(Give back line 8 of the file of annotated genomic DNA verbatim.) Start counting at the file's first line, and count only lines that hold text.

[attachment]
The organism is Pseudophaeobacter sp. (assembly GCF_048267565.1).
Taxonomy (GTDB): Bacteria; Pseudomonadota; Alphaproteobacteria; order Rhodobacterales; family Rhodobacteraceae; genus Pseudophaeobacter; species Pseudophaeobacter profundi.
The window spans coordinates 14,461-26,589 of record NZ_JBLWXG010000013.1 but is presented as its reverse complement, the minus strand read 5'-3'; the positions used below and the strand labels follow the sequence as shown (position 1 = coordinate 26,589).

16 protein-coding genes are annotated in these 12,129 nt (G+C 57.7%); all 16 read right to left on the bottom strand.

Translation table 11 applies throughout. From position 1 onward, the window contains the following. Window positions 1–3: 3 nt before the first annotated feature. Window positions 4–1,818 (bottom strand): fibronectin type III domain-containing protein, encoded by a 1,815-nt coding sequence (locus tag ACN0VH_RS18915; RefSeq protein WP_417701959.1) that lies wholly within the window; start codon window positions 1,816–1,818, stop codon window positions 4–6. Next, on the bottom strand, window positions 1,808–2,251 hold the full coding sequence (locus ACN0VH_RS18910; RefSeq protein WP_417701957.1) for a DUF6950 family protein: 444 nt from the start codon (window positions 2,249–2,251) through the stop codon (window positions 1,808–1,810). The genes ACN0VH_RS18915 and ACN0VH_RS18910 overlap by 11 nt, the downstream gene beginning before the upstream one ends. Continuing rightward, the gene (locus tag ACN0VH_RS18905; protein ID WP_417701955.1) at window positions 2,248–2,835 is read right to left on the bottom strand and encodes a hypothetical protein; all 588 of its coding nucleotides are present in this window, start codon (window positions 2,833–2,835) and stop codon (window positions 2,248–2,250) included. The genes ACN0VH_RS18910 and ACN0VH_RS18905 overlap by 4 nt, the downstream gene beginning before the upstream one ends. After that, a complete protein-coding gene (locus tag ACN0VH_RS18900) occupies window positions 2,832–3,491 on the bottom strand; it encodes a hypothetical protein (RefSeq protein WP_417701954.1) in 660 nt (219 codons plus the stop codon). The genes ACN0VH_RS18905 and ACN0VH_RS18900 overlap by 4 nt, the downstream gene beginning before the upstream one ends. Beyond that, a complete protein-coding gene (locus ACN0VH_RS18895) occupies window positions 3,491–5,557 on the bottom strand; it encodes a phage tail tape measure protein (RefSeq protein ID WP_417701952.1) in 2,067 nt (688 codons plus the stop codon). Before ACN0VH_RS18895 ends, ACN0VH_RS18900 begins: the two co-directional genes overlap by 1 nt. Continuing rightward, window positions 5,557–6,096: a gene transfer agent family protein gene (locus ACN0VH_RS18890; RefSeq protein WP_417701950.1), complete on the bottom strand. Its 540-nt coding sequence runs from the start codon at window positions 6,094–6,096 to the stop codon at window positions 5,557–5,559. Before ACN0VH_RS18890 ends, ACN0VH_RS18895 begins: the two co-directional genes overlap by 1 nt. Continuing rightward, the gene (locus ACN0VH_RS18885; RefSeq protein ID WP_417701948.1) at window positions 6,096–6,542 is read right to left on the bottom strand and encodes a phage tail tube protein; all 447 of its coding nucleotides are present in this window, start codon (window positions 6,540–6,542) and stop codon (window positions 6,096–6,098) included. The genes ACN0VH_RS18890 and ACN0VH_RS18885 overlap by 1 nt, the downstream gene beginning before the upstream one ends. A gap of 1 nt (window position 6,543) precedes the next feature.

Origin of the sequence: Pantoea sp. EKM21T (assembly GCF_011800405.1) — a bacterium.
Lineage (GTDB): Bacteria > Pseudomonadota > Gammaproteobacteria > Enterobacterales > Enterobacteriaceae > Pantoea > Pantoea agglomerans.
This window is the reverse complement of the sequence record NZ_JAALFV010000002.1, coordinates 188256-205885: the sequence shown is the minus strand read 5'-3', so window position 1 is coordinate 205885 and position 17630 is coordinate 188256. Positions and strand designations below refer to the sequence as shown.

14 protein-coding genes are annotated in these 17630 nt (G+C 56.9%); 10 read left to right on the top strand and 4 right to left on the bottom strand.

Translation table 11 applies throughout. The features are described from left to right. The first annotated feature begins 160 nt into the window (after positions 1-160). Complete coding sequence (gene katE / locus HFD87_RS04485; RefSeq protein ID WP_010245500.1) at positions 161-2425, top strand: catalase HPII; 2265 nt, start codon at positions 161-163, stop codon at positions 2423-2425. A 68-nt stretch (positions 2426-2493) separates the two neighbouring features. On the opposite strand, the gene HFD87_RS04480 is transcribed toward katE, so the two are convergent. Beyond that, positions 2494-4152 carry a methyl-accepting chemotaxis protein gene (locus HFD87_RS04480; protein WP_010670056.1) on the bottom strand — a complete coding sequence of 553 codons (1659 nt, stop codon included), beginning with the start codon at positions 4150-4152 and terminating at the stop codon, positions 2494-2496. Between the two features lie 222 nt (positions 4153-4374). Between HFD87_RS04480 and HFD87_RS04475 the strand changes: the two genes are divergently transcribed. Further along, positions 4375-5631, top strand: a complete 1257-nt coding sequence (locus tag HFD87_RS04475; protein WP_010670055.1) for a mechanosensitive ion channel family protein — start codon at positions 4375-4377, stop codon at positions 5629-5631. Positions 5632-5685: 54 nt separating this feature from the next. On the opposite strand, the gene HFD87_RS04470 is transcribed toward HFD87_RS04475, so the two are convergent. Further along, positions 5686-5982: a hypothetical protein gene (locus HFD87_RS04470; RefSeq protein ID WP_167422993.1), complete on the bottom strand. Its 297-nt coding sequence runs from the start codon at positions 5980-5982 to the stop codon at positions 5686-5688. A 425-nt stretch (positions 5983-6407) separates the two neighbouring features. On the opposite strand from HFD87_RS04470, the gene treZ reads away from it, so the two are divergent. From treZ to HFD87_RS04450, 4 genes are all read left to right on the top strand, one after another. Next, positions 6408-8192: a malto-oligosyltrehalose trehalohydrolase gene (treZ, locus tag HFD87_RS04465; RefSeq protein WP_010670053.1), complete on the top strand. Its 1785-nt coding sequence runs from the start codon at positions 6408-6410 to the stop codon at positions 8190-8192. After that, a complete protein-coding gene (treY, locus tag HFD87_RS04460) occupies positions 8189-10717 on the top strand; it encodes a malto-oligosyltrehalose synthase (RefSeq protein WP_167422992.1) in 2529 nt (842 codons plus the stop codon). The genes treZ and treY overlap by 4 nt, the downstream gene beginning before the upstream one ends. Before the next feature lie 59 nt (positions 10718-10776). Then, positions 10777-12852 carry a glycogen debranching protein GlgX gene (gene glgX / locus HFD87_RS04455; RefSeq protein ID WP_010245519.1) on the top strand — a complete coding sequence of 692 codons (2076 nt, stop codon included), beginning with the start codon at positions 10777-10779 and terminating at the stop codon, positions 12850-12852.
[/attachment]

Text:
This window is the reverse complement of the sequence record NZ_JAALFV010000002.1, coordinates 188256-205885: the sequence shown is the minus strand read 5'-3', so window position 1 is coordinate 205885 and position 17630 is coordinate 188256. Positions and strand designations below refer to the sequence as shown.